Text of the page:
The demand for agricultural crops is expected to more than double by 2050. This is due largely to an increase in world population, which is anticipated to grow from about 7 billion people today, to well over 9 billion in 2050, but also reflects increasing consumption of meat and dairy products, and the use of biomass in the production of biofuels. Meeting the goal of doubling crop production by 2050 is a major challenge. Indeed, between 1985 and 2005, crop yields per acre increased only about 20% (Ray et al. 2012). If this increase alone were to continue until 2050, we would fall well short of demand. Moreover, the increases in yields for the major crops that feed the world—maize, rice, wheat and soybeans—have stagnated in many regions including locations within the U.S. (Ray et al. 2012; Grassini et al. 2013). In addition, we are in a period of climate instability (climate change) with an uncertain future, and the potential of having major negative impacts on crop productivity. What is needed is a “Second Green Revolution” that includes what the Royal Society has referred to a “sustainable intensification of global agriculture”. This goal, which will necessitate higher yields with less input of water, will require the development of crops that are more resistant to abiotic and biotic stresses including drought, high temperature, flooding, disease (bacterial, fungal, viral) and insect pests.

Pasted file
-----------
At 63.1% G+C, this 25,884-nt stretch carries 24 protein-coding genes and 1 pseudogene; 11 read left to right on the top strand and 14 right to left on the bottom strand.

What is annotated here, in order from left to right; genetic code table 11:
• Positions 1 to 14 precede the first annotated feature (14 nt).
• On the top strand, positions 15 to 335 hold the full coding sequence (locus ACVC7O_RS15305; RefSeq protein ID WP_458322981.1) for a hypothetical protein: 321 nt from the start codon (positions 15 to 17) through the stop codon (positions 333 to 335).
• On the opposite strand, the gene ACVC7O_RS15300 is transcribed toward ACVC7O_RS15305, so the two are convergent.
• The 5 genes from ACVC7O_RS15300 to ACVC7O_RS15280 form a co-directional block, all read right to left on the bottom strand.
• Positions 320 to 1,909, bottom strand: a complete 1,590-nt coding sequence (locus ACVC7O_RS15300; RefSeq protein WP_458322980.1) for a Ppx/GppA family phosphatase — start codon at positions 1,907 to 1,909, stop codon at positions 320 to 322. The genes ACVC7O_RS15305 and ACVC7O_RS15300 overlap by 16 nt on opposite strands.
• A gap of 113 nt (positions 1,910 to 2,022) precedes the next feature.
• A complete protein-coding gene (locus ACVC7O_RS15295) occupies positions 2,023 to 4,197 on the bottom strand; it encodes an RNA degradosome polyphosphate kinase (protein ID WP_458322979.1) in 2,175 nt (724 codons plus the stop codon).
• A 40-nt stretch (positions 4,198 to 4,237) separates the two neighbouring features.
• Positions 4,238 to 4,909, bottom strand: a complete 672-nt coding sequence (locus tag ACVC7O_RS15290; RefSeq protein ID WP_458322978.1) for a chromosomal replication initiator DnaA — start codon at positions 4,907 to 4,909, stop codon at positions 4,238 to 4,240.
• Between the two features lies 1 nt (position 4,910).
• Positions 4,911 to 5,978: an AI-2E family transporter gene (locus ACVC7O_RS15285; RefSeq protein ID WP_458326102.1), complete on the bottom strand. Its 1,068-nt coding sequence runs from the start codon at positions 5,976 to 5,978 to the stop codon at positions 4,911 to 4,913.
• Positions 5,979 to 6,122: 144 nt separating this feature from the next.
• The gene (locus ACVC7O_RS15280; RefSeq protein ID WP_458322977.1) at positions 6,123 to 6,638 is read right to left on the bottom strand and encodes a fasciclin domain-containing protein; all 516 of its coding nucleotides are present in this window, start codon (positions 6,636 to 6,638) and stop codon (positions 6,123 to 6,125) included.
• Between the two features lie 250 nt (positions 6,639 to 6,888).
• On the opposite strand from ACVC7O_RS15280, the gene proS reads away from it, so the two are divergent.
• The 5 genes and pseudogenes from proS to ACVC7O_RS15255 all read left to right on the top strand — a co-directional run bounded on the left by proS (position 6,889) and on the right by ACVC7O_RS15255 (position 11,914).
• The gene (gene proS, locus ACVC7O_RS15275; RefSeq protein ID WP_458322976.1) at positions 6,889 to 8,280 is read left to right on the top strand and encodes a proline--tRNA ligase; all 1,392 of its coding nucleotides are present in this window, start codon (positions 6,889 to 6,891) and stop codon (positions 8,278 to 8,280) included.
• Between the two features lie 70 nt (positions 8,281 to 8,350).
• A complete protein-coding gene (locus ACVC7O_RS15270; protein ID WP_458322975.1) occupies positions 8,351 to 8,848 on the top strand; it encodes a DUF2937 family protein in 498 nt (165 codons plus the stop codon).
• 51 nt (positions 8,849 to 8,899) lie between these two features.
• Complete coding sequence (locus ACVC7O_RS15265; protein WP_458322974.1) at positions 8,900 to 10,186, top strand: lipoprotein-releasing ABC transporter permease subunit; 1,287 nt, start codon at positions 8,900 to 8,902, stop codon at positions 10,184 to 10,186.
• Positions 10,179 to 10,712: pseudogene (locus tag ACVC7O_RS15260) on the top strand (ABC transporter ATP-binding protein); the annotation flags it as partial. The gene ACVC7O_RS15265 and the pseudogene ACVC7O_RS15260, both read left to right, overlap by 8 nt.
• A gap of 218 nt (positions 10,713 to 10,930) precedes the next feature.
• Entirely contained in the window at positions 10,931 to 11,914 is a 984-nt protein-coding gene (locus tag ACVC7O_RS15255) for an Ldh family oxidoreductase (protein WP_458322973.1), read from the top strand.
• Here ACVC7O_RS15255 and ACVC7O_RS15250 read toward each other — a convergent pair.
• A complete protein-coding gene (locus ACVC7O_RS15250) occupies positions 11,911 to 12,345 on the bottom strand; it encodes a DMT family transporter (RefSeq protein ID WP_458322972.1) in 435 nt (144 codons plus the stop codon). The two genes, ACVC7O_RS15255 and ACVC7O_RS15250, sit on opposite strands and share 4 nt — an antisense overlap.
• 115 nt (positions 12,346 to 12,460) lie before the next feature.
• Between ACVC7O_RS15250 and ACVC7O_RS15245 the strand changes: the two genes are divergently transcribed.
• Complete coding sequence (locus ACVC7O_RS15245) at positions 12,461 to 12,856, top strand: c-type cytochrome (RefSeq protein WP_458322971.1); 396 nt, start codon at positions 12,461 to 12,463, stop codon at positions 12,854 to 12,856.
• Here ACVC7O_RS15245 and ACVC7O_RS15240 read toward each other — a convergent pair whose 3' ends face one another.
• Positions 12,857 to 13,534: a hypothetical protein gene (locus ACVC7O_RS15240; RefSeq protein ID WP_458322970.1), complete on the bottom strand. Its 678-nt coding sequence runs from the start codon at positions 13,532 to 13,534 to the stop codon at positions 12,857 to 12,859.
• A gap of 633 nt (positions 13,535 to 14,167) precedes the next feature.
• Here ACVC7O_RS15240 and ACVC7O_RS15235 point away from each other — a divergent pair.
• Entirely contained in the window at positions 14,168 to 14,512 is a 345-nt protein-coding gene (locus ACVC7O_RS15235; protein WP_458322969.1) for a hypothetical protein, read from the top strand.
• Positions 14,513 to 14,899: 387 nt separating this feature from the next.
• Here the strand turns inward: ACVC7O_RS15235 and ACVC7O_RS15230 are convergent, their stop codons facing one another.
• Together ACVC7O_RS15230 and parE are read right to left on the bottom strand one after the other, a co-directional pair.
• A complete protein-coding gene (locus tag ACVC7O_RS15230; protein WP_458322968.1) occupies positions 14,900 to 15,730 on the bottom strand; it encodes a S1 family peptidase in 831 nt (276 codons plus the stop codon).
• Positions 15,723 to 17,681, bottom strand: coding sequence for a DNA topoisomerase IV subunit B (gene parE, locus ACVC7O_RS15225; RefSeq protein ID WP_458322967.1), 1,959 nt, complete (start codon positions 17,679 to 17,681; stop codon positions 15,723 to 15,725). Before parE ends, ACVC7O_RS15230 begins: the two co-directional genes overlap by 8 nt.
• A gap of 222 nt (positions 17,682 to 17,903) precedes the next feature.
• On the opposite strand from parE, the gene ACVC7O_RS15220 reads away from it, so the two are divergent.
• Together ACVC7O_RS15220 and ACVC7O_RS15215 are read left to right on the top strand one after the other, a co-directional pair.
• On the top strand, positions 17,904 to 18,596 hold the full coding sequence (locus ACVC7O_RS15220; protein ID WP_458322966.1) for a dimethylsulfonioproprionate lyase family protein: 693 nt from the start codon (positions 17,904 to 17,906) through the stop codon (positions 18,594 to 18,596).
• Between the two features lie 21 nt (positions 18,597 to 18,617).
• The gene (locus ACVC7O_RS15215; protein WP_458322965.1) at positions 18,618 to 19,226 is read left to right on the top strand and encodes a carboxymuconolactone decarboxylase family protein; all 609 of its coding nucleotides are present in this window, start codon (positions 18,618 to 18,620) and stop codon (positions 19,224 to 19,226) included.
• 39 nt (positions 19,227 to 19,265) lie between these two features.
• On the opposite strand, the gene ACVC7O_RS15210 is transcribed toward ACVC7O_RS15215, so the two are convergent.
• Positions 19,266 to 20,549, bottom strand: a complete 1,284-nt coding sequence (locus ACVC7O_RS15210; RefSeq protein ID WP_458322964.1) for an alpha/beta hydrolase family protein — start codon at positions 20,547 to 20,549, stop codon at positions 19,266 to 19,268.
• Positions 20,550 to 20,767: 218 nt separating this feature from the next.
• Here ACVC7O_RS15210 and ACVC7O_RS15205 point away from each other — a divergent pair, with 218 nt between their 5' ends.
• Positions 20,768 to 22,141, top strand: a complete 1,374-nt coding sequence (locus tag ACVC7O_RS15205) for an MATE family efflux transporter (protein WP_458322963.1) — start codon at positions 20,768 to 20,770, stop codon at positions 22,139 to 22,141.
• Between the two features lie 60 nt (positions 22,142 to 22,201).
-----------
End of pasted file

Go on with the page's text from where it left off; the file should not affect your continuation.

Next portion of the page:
The Plant Resilience Institute (PRI) at Michigan State University (MSU) was launched in 2016 as part of MSU’s Global Impact Initiative that has a goal to hire 100 new faculty to accelerate solving grand challenges. MSU is the pioneer land grant university with a significant national and international agriculture research portfolio. The mission of the PRI is to enhance plant resilience to environmental challenges including extremes in weather and climate change becoming a “Center of Excellence” for foundational and translational plant research aimed at increasing the productivity and quality of food and energy crops.
PRI faculty, eleven currently with an anticipated expansion, include junior and senior faculty from diverse disciplines (biochemistry, genetics, genomics, bioinformatics, microbiology, and pathology), with expertise in both model and crop species, drought adaptation, microbial ecology, and nanotechnology. PRI faculty include members of the National Academy of Sciences, an HHMI Investigator, Endowed Professors, AAAS/ASPB fellows, and Distinguished Professors.